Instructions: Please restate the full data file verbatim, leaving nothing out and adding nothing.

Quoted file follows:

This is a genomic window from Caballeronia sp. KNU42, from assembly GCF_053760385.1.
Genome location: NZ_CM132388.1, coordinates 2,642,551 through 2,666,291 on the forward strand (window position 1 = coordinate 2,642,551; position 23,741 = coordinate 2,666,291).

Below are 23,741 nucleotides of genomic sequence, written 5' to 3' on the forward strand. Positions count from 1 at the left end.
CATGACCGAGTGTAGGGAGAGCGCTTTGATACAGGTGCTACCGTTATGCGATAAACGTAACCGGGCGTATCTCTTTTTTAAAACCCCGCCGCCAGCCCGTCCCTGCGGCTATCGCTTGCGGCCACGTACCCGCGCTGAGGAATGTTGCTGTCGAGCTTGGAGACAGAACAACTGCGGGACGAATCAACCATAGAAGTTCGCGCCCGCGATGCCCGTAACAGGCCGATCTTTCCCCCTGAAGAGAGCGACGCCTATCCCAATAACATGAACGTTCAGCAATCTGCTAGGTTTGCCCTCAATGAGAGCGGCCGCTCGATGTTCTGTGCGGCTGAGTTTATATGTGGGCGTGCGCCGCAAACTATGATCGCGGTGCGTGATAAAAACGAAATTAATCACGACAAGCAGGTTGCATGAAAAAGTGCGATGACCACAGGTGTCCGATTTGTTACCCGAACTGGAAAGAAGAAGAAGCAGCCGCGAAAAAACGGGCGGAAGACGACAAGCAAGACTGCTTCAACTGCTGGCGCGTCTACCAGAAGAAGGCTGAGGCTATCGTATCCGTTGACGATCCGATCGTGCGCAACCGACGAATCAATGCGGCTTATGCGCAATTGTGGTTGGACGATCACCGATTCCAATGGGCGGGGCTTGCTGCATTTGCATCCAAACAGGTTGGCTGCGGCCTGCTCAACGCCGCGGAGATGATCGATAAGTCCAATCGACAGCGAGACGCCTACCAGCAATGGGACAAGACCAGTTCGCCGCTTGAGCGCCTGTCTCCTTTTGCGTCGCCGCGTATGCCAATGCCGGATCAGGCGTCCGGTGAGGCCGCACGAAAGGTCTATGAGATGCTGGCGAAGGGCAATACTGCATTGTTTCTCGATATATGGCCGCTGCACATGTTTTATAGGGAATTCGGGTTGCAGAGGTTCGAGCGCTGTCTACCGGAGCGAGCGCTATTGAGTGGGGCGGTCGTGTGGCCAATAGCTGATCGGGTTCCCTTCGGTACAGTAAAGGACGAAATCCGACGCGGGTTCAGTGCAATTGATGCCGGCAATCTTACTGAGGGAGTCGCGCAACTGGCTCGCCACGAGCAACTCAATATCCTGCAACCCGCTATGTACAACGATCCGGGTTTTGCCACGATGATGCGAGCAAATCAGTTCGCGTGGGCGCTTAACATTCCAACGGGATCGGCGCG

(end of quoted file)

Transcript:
This is a genomic window from Caballeronia sp. KNU42, from assembly GCF_053760385.1.
Genome location: NZ_CM132388.1, coordinates 2,642,551 through 2,666,291 on the forward strand (window position 1 = coordinate 2,642,551; position 23,741 = coordinate 2,666,291).

Below are 23,741 nucleotides of genomic sequence, written 5' to 3' on the forward strand. Positions count from 1 at the left end.
CATGACCGAGTGTAGGGAGAGCGCTTTGATACAGGTGCTACCGTTATGCGATAAACGTAACCGGGCGTATCTCTTTTTTAAAACCCCGCCGCCAGCCCGTCCCTGCGGCTATCGCTTGCGGCCACGTACCCGCGCTGAGGAATGTTGCTGTCGAGCTTGGAGACAGAACAACTGCGGGACGAATCAACCATAGAAGTTCGCGCCCGCGATGCCCGTAACAGGCCGATCTTTCCCCCTGAAGAGAGCGACGCCTATCCCAATAACATGAACGTTCAGCAATCTGCTAGGTTTGCCCTCAATGAGAGCGGCCGCTCGATGTTCTGTGCGGCTGAGTTTATATGTGGGCGTGCGCCGCAAACTATGATCGCGGTGCGTGATAAAAACGAAATTAATCACGACAAGCAGGTTGCATGAAAAAGTGCGATGACCACAGGTGTCCGATTTGTTACCCGAACTGGAAAGAAGAAGAAGCAGCCGCGAAAAAACGGGCGGAAGACGACAAGCAAGACTGCTTCAACTGCTGGCGCGTCTACCAGAAGAAGGCTGAGGCTATCGTATCCGTTGACGATCCGATCGTGCGCAACCGACGAATCAATGCGGCTTATGCGCAATTGTGGTTGGACGATCACCGATTCCAATGGGCGGGGCTTGCTGCATTTGCATCCAAACAGGTTGGCTGCGGCCTGCTCAACGCCGCGGAGATGATCGATAAGTCCAATCGACAGCGAGACGCCTACCAGCAATGGGACAAGACCAGTTCGCCGCTTGAGCGCCTGTCTCCTTTTGCGTCGCCGCGTATGCCAATGCCGGATCAGGCGTCCGGTGAGGCCGCACGAAAGGTCTATGAGATGCTGGCGAAGGGCAATACTGCATTGTTTCTCGATATATGGCCGCTGCACATGTTTTATAGGGAATTCGGGTTGCAGAGGTTCGAGCGCTGTCTACCGGAGCGAGCGCTATTGAGTGGGGCGGTCGTGTGGCCAATAGCTGATCGGGTTCCCTTCGGTACAGTAAAGGACGAAATCCGACGCGGGTTCAGTGCAATTGATGCCGGCAATCTTACTGAGGGAGTCGCGCAACTGGCTCGCCACGAGCAACTCAATATCCTGCAACCCGCTATGTACAACGATCCGGGTTTTGCCACGATGATGCGAGCAAATCAGTTCGCGTGGGCGCTTAACATTCCAACGGGATCGGCGCG